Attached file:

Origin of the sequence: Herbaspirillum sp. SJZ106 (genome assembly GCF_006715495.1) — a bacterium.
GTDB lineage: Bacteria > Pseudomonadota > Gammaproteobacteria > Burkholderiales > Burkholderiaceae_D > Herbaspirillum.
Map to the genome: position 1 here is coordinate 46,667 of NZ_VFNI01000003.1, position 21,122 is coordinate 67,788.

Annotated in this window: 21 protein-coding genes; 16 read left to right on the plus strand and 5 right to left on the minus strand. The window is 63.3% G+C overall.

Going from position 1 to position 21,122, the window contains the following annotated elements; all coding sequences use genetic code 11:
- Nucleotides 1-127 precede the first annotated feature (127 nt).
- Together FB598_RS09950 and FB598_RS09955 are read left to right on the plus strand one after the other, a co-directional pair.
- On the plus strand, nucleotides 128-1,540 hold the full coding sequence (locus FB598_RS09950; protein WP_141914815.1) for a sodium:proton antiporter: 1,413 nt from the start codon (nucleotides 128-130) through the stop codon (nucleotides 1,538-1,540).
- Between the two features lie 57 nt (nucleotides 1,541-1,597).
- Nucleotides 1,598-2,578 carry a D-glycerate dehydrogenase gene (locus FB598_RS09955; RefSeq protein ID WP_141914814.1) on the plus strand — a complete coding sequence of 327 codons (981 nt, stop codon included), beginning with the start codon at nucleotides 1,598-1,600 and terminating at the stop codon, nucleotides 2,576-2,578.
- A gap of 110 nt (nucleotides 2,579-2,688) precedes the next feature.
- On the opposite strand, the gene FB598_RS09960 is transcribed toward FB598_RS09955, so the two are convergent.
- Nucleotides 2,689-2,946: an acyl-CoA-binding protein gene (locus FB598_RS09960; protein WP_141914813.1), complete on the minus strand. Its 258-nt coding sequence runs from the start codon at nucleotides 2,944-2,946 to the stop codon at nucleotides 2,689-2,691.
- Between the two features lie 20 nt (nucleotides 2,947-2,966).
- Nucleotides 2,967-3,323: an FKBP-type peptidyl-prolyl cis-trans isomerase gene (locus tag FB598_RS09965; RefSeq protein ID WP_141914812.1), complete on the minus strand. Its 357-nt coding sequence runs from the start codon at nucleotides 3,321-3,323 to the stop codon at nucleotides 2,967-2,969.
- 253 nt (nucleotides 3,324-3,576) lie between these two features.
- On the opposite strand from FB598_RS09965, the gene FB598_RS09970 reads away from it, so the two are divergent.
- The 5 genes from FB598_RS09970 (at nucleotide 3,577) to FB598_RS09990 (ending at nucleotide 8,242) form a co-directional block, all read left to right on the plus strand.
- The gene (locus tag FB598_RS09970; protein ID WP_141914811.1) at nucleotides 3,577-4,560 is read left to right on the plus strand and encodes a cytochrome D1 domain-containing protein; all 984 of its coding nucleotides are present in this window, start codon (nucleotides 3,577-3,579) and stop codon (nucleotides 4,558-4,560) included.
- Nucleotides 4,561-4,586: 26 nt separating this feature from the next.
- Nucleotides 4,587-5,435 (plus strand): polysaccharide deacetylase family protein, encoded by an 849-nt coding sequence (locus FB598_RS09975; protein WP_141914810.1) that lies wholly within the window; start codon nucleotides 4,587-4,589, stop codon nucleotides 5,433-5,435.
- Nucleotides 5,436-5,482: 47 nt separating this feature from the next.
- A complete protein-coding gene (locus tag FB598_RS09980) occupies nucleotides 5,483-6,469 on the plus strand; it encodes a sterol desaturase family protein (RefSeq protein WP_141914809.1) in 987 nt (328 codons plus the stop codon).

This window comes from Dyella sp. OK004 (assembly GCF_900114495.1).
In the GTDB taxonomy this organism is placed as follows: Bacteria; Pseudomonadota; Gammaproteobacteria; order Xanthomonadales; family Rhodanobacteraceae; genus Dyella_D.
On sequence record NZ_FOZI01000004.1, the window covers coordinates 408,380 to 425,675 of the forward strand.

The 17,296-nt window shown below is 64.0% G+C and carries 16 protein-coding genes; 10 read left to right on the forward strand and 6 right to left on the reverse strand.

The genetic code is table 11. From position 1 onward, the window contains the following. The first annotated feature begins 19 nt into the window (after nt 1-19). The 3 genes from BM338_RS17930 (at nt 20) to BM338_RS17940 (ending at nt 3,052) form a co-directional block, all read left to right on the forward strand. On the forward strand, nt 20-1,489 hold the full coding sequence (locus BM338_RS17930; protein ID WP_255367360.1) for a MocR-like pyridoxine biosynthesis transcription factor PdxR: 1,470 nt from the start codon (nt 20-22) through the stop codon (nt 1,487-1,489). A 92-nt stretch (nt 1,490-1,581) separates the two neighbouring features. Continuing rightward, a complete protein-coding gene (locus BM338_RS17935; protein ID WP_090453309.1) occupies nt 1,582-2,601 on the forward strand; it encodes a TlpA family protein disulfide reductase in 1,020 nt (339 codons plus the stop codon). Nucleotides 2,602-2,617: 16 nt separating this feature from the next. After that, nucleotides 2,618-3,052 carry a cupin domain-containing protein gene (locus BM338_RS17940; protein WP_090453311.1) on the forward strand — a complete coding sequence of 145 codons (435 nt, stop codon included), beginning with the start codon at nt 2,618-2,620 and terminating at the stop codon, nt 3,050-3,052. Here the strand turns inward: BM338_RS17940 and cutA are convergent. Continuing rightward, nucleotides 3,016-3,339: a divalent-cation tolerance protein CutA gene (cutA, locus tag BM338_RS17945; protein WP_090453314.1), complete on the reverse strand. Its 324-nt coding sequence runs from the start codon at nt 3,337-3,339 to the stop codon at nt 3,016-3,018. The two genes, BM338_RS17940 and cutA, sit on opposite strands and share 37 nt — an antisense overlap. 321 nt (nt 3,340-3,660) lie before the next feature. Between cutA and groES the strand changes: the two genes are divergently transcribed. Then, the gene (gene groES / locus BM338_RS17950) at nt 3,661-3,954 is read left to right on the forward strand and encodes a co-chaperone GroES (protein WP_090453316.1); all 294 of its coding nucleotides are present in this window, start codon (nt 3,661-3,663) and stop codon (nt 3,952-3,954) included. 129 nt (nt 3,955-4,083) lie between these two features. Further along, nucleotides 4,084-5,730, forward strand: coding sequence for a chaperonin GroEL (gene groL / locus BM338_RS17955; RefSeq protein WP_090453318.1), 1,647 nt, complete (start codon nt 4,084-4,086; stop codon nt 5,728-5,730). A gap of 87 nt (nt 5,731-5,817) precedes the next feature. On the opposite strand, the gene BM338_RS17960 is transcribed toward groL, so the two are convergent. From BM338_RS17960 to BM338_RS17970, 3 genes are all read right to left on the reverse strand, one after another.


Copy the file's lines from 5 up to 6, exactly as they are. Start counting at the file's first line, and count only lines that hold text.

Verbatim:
Going from position 1 to position 21,122, the window contains the following annotated elements; all coding sequences use genetic code 11:
- Nucleotides 1-127 precede the first annotated feature (127 nt).